Having grounded these broad contexts in extensive research, Leane turns to case studies in the second half of Reading Popular Physics: three chapters, each of which moves toward a close reading of one or two popular physics books, focusing first on anthropomorphic metaphor in quantum theory popularizations, then on mythic narrative in cosmology popularizations, and finally on characterization in chaos theory popularizations. These three chapters follow similar structures. Each opens with lengthy discussion of the specific context into which Leane sees the exemplar text(s) intervening. Further, each offers careful definitions of the textual strategies under discussion. For readers entering into studies of popular science writing, Leane’s continuing development of the cultural contexts into which such writing intervenes will be welcome. And scholars from outside literary studies may likewise appreciate Leane’s careful tracings of the changeable definitions of such literary objects as metaphor, myth, and characterization. Unfortunately, having so carefully prepared the ground for the analyses with which she concludes each chapter, these readings feel at times perfunctory in their relative brevity. In the readings themselves, the clarity of Leane’s prose falls off, though it never becomes impenetrable. Analyses of the five chief texts appear as touchstones and placeholders, giving the impression at times that Leane has run out of steam.

Nonetheless, one of the more interesting moves in Leane’s discussion of Gary Zukav’s The Dancing Wu Li Masters is her critique of its use as a source for scientific fact. Showing that Zukav’s text is an outlier in its presentation of quantum physics, Leane notes the manner in which literary critics’ naïve acceptance of this nontechnical popularization has undermined the admissibility of their metaphorical comparisons between science and literature. Conversely, Leane’s treatment of cosmology popularizations shows how two of the best known of these—Stephen Hawking’s A Brief History of Time and Steven Weinberg’s The First Three Minutes—make use of the very mythic strategies they displace. The closing chapter addresses chaos, including a careful explanation for Leane’s treatment of chaos under the rubric of physics. In James Gleick’s Chaos and M. Mitchell Waldrop’s Complexity Leane finds an intriguing use of characterization, as these popularizations enact emergent order through the narrative of happenstance personal interactions between disorganized, absentminded scientists.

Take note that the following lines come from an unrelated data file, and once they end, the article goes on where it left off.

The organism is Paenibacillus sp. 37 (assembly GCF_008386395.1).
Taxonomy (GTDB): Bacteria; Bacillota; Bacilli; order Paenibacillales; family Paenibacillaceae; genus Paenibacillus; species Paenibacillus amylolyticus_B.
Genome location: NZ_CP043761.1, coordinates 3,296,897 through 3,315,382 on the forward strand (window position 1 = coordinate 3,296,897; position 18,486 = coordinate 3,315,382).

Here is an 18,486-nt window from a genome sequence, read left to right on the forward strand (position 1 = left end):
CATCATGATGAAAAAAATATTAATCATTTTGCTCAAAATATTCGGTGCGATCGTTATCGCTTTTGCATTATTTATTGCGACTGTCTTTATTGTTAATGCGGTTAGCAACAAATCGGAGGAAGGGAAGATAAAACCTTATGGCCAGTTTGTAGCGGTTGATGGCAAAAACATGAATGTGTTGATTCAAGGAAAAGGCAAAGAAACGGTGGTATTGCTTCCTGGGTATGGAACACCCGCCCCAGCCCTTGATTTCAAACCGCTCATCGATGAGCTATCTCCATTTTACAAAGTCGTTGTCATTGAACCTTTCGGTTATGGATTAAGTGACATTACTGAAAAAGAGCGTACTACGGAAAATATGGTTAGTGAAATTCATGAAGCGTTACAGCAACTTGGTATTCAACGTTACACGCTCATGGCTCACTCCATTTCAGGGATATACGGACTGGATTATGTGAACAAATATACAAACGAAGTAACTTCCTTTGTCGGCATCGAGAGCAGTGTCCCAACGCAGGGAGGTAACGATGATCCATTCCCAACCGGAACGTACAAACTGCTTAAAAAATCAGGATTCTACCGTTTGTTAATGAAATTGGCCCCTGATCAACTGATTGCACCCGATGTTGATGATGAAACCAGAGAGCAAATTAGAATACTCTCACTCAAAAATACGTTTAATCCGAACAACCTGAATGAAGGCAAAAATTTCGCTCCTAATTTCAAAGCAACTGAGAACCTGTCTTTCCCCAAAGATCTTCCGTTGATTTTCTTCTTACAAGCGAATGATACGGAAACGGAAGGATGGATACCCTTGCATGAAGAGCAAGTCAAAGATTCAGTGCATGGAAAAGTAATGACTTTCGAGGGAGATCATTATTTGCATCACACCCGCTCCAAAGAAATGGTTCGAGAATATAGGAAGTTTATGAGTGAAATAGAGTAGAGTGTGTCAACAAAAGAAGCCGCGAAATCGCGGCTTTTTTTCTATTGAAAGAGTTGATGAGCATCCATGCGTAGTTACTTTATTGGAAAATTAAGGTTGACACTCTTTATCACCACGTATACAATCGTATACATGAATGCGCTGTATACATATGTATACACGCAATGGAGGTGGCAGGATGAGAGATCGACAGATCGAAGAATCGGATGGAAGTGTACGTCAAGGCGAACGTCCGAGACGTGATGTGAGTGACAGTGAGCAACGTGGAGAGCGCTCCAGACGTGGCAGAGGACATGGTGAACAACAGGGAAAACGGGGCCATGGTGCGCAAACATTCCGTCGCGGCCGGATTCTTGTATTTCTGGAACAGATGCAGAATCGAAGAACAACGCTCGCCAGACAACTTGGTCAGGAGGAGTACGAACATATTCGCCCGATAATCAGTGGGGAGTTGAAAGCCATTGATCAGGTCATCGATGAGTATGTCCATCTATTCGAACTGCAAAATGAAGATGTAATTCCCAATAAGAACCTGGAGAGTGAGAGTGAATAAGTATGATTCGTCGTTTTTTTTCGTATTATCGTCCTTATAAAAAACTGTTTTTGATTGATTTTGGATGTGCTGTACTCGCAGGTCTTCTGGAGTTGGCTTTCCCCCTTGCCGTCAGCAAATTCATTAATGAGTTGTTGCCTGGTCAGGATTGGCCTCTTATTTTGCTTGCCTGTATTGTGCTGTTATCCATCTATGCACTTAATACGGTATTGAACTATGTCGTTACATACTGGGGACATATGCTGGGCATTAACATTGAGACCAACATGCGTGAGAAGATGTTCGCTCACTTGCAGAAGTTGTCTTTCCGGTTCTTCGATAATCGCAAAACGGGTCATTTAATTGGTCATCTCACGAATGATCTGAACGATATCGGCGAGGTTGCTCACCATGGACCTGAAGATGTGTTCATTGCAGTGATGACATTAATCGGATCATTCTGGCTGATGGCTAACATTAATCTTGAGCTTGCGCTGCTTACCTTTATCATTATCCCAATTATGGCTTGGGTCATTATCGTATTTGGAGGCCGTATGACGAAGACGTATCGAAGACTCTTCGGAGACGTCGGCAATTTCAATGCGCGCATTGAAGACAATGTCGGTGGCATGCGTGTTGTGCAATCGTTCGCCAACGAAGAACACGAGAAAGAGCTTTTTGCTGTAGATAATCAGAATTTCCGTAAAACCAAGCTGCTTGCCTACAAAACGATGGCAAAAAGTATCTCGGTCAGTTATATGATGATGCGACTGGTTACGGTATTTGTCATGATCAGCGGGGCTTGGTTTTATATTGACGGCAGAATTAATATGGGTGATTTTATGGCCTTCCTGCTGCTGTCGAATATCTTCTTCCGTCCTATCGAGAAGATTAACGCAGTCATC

This slim volume is self-admittedly a call for further literary analysis of popular science writing, and it is this effort that has been pursued most fully, as Reading Popular Physics offers a usefully detailed introduction to and analysis of the field against which literary-critical analyses of popular science writing could proceed. The writing is clearest and the thinking best developed in reporting the relevant histories of popular science writing, the shaping of science studies as a discipline, and the later-twentieth-century developments after C. P. Snow’s two cultures model. Although the carefully attentive situating of the broader context and significance of studies of the textual strategies used in popular physics writing (or popular science writing more generally) proceeds with a citational reliance typical of first books, in the case of Leane’s effort this is all to the good. Her contextualization provides clear demarcations for the book’s objectives while also suggesting a wealth of future research to be undertaken.

Jenni Halpin, Savannah State University